Good news for coffee lovers: Benefits outweigh the cons
New evidence shows java drinkers are a little more likely to live longer. Regular or decaf, it doesn't matter.
People who drink up to six cups a day have a lower risk of dying, according to a study by the National Institutes of Health and the AARP.
The study of 400,000 people is the largest ever on the issue, and the results should reassure any coffee devotees who think it's a guilty pleasure that may do harm.
"Our study suggests that's really not the case," said lead researcher Neal Freedman of the National Cancer Institute, a division of NIH. "There may actually be a modest benefit of coffee drinking."
No one knows why. Coffee contains 1,000 things that can affect health -- from helpful antioxidants to tiny amounts of substances linked to cancer. The most widely studied ingredient -- caffeine -- didn't play a role in the new study's results.
Published this month in the New England Journal of Medicine, the study adds to the on-going research on coffee's effects, said Dr. Donald Hensrud, chairman of preventive, occupational and aerospace medicine at the Mayo Clinic, Rochester, Minn., and a native of Grand Forks.
"Coffee has a reputation as something we should stay away from," he said. But this and other recent studies show "the health benefits generally outweigh the risks."
Earlier studies stirred fears that coffee could increase one's risk of heart disease by raising LDL, or bad cholesterol, and blood pressure, and those in turn can raise the risk of heart disease.
People who drink more coffee also tend to smoke, drink more alcohol, eat more red meat and exercise less than non-coffee-drinkers -- all factors that affect one's health. Once NIH researchers took those things into account, a clear pattern emerged: Each cup of coffee per day increased the chances of living longer.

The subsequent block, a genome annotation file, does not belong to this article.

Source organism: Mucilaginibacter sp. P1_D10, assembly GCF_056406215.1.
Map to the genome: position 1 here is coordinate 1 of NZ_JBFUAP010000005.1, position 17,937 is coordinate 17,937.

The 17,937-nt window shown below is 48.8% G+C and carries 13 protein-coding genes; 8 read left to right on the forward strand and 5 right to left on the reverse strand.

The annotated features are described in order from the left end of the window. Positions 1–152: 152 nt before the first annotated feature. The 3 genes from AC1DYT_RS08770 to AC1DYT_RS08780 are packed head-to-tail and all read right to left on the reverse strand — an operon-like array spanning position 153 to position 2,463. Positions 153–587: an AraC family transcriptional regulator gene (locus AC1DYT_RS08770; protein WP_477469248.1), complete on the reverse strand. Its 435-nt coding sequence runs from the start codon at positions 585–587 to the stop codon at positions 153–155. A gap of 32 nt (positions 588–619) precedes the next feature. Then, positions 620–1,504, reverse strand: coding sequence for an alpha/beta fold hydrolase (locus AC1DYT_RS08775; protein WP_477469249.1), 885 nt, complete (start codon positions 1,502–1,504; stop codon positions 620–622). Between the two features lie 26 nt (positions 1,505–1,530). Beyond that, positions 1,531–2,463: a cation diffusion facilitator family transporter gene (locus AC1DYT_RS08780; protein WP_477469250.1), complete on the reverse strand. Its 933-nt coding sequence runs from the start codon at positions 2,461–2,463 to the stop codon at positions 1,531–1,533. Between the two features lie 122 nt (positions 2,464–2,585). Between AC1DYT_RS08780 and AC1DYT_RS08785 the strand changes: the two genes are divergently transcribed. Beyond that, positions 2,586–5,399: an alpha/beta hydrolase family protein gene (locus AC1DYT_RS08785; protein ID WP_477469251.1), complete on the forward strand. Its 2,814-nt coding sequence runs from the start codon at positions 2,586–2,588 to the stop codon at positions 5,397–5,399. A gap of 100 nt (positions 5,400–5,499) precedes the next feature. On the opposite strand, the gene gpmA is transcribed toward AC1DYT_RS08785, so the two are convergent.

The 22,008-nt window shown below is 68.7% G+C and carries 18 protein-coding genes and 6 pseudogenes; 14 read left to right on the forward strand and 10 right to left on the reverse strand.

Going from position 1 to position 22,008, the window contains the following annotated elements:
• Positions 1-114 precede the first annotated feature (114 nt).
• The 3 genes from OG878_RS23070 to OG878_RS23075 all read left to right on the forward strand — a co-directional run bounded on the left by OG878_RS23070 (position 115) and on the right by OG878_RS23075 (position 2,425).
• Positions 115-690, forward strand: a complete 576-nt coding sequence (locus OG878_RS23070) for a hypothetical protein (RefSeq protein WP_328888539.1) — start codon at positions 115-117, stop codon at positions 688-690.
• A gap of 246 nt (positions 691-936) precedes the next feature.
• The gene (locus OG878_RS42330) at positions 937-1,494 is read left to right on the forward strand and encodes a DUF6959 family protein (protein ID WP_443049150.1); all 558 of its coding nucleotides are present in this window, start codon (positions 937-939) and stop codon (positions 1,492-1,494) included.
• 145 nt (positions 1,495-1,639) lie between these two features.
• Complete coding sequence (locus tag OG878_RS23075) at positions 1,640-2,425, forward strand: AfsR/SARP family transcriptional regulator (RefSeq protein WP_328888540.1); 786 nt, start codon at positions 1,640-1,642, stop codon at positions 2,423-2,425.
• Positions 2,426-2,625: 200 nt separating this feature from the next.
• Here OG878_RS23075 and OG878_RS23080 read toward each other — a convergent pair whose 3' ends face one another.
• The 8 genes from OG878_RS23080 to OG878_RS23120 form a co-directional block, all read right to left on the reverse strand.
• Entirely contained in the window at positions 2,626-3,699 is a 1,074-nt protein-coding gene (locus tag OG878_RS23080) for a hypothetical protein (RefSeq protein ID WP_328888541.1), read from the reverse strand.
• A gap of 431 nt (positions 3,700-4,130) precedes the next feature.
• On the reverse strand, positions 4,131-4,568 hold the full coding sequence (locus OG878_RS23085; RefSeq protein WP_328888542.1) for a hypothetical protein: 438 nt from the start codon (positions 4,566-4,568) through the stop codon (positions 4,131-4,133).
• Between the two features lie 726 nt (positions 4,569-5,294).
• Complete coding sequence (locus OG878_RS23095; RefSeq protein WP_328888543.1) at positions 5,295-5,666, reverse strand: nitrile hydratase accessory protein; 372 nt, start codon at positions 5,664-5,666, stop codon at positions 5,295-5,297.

A Mayo review study also has revealed favorable information about coffee and heart disease, Hensrud said.
"Coffee will raise blood pressure acutely with short-term consumption. But, over time, a tolerance develops. ...
"Long term there doesn't seem to be a significant increase in blood pressure or a risk of developing hypertension from coffee."
Coffee has not been shown to be related to serious diseases, such as heart disease, cancer and other conditions, he said.
The NIH study does not prove that coffee makes people live longer, only that the two seem related. Like many studies on diet and health, this one is based strictly on observing people's habits and resulting health.
"It doesn't prove cause and effect," Hensrud said. "But it is consistent with other studies on the health benefits of coffee. There's a lot of data on health benefits that makes it plausible that the reduced risk is due to coffee consumption."
Because the NIH study involved so many people, more than a decade of follow-up and enough deaths to compare, "this is probably the best evidence we have" and are likely to get, said Dr. Frank Hu of the Harvard School of Public Health. He had no role in this study but helped lead a previous one that also found coffee beneficial.
Even a single cup a day seemed to lower risk a little: 6 percent in men and 5 percent in women. The strongest effect was in women who had four or five cups a day -- a 16 percent lower risk of death.